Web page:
Coach Connection Newsletter #15 - 4/13/18

Coach Connection Newsletter #15 - 4/13/18

 | Tuesday, April 24, 2018

Backstroke Start Teaching Protocol and Certification

Effective May 1, 2018

In 2018, the Operational Risk Committee’s recommendations for Backstroke Start Teaching Protocol and Certification were adopted. The recommendations took care to keep this process as streamlined as possible for coaches. This new certification is now combined with the Forward Start Certification adopted in 2009. The new requirement (Backstroke Start certification) is to be effective on May 1, 2018.

Progression

How to Talk to Young Athletes When Their Role Model Falls from Grace

By Dr. Roberta Kraus, Ph.D., TrueSport, April 2018

Elite athletes are a source of inspiration and adulation for many young athletes, and elite athletes generally have some great traits and habits for young people to emulate. They set ambitious goals, commit to their training, work hard, overcome adversity, and much more. But, athletes are human and have flaws like everyone else.

For youth and adolescent athletes, it can be heartbreaking when a sports hero falls from grace, but there are strategies parents can use to help young athletes process the news and teach them valuable lessons about role models.

Learn More

What to do When Your Favorite Coach Leaves

By Dr. Alan Goldberg, Competitivedge.com, April 9, 2018 

You have loved going to practice!

The sets have been challenging and important.

You can feel yourself getting stronger and faster with each passing week.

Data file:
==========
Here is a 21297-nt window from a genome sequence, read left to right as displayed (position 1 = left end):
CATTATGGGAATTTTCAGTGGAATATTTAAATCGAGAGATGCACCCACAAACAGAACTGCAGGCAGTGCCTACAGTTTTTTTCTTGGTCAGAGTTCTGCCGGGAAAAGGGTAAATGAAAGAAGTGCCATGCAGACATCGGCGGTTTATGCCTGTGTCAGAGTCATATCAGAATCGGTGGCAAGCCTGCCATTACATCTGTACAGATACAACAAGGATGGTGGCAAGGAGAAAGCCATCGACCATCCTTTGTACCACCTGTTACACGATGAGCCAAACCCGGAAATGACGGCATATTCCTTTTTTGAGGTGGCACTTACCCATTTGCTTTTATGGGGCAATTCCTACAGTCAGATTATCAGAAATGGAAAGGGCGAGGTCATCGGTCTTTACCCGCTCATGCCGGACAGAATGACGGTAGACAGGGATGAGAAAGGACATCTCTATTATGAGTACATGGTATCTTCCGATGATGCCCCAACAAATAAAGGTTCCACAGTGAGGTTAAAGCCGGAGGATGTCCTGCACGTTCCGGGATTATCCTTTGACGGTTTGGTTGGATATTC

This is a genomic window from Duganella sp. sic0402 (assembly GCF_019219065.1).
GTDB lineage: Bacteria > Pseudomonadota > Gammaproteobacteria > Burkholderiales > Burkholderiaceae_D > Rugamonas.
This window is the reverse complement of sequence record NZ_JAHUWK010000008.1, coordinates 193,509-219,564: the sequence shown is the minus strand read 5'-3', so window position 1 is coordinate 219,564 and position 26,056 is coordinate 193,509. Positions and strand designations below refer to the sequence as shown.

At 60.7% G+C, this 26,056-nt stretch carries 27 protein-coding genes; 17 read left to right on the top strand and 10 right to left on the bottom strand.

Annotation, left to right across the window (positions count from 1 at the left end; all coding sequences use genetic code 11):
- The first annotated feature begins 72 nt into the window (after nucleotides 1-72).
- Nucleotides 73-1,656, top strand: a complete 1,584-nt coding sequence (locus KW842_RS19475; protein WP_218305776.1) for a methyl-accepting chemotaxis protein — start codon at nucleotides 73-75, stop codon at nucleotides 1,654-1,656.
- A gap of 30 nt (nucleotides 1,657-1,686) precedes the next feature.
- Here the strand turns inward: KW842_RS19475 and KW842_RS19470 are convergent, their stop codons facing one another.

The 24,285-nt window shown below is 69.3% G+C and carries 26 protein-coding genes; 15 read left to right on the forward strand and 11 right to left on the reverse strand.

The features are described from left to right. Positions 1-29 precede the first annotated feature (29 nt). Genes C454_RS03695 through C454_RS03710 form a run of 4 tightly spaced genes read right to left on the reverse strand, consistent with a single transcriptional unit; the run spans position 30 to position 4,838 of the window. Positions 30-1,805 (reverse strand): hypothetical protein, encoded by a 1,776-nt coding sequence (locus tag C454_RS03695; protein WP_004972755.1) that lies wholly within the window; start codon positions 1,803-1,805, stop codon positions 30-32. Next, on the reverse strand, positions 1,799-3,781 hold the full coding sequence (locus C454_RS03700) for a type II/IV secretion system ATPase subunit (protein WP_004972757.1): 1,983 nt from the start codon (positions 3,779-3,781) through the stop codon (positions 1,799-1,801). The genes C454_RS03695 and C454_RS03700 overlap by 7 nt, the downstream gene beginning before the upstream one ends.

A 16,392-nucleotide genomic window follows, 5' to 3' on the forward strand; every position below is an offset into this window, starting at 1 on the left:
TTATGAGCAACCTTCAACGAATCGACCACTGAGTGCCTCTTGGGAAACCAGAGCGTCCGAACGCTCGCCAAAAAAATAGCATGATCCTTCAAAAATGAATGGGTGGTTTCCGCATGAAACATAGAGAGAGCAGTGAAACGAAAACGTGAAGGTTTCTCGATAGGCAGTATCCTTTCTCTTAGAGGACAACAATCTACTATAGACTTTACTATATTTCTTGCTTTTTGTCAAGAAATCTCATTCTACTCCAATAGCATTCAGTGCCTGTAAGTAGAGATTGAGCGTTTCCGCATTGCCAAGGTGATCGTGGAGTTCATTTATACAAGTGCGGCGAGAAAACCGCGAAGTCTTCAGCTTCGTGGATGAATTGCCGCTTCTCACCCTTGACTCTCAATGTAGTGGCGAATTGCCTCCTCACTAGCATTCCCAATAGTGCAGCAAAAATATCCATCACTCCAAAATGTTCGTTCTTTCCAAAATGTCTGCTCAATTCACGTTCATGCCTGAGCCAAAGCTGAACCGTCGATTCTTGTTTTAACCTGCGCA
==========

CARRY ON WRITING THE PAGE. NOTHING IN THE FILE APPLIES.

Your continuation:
Competition has been a lot of fun and you've learned to love the challenge of big meets!

Your world has been a wonderful place because you REALLY like your coach. He/she is kind, respectful, clearly cares about you, KNOWS WHAT THEY ARE DOING and motivates you to work really hard and get as good as you can...

What to do

Can Youth Sports be Both Fun and Competitive?

By Reed Maltbie, Changingthegameproject.com, April 3, 2018

I got an email from a distraught parent the other day. She described a scene where the coach was screaming at the girls after a loss. She was beside herself at how the coach treated the girls. He was demeaning, he was loud and scary, and he had lost perspective on the age he was coaching.

She said at one point the coach barked “You’re not here to have fun! You are here to work!” The coach felt the girls were not trying hard enough, were not fully engaged, and did not want to win as badly as he did. The worse they played, the more frustrated he got.

The girls were 8-years old!

Learn More Here

USADA News

The information below should be shared with your athletes and their parents. Please distribute it via email, a club newsletter, or link to the articles on your team webpage.


Supplements:

The decision of whether to take #supplements should not be taken lightly. Visit our website to read case studies that provide a glimpse of what can happen when the risks aren't fully understood. https://www.usada.org/substances/supplement-411/realize-safety-issues-exist/case-studies-arbitration-decisions/

Green tea is an example of a dietary #supplement that can be sold in a variety of ways, including as a food or a drug. REALIZE that safety issues exist.

Resources:

Donating plasma (or plasmapheresis) is prohibited under the 2018 WADA Prohibited List.

Substance Profile: Meldonium - what is it and how does it work?

Stand up for your right to a level playing field. Report the abuse of performance-enhancing drugs.